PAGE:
"It's just totally a violation of my personal space and my biggest question is if I'm going through a full body X-ray what more do you need to find, after that?" Adiele said.
I can feel Adiele's pain. After going through the full body scanner at the San Diego International Airport last Wednesday, I was also pulled aside and asked to wait until a female TSA agent was available to go through my hair. What? I chose to go through the scanner so I wouldn't have someone touch me, but in the end, I was still going to have a stranger fondling my hair?
A TSA agent did come over (with gloves on) a few minutes later and started digging through my hair, which was pulled up in a tight bun on the back of my head (for the record I am a thirty-something white woman). I didn't want to cause a scene so I didn't say anything at the time, but I did wonder how the full body scanner could see me naked but couldn't manage to see if I had something hidden in my hair?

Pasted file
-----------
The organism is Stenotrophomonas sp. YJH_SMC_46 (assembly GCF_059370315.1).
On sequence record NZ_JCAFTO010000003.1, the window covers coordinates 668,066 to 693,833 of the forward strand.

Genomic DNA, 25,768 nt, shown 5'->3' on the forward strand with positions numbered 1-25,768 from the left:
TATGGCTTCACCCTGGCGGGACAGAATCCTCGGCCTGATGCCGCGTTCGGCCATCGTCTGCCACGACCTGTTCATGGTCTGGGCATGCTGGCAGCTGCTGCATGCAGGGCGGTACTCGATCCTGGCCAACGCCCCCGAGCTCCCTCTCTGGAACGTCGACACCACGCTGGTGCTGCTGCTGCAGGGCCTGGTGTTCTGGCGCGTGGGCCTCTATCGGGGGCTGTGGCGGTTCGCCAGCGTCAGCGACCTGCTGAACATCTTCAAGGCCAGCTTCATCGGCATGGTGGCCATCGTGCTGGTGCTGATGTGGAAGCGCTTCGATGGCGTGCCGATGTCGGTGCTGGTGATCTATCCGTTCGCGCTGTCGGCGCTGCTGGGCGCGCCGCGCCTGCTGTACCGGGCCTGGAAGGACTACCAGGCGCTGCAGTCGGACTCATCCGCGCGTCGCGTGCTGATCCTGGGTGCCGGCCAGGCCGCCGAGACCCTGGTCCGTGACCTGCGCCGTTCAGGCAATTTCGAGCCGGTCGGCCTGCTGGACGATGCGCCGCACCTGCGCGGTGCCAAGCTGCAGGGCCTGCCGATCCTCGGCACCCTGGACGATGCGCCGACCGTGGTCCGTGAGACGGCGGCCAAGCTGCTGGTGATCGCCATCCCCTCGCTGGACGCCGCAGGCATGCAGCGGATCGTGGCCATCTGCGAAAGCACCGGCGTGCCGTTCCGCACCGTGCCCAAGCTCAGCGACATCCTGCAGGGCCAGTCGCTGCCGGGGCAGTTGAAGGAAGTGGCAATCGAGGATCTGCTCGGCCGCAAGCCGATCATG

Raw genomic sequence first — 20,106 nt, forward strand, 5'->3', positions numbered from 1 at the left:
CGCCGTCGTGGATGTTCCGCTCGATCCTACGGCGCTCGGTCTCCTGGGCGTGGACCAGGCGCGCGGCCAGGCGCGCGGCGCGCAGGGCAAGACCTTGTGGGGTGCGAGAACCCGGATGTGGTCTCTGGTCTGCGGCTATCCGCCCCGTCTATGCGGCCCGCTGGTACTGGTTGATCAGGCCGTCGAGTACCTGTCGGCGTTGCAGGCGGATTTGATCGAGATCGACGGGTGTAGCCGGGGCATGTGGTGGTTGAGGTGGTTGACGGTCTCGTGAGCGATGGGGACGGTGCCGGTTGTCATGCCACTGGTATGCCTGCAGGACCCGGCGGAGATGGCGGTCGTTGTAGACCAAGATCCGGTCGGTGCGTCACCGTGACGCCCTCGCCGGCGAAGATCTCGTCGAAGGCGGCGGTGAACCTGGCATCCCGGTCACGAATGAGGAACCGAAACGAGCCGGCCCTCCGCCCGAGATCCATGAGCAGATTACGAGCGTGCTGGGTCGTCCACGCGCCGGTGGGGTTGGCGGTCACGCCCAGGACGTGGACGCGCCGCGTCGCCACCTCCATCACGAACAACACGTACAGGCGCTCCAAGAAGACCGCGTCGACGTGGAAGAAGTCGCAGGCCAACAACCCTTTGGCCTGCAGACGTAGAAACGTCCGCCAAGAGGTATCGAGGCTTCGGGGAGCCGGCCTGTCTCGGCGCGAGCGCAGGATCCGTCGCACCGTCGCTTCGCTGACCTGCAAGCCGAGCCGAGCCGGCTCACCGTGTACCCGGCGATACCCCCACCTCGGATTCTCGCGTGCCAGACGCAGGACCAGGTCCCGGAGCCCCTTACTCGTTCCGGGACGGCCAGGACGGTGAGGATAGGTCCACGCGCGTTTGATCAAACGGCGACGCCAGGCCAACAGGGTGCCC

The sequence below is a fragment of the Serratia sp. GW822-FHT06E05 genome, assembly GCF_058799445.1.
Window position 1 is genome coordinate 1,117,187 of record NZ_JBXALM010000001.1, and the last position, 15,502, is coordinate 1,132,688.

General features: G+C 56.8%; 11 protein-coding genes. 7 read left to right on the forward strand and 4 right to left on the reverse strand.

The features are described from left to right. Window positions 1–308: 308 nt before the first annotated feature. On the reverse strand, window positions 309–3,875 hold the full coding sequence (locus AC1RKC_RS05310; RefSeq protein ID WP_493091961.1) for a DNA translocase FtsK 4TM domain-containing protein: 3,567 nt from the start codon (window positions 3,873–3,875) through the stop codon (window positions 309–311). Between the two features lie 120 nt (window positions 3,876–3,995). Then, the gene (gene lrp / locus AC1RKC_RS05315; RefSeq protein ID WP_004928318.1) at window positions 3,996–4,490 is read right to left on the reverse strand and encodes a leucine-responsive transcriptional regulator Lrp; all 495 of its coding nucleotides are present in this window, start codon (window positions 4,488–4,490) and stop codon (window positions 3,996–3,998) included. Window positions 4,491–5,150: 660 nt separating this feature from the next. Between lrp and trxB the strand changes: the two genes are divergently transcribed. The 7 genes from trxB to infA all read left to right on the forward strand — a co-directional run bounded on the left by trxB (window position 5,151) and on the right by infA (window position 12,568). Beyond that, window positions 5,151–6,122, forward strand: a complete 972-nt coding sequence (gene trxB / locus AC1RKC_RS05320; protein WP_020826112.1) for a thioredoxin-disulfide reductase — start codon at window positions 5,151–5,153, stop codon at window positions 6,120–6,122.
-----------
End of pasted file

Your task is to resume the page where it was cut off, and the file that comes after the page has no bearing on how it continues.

After the incident with Adiele, the TSA posted a statement on their blog about the incident saying, "As is the case with all imaging technology screening, the officer viewing the image is in a separate location and cannot see the passenger being screened when determining whether he or she needs a pat-down...Anybody who travels through our checkpoints may undergo additional screening if necessary to resolve alarms or anomalies. This could include additional screening of clothing, headwear or hair. These are all places where dangerous items can be hidden and our policies are in place to keep the traveling public safe."
My guess is after being accused of racially profiling Adiele, the TSA will be checking more and more buns and braids to prove they aren't racist. So, you may want to keep your hair down until you actually board your next flight, or at least brace yourself for a possible updo pat-down.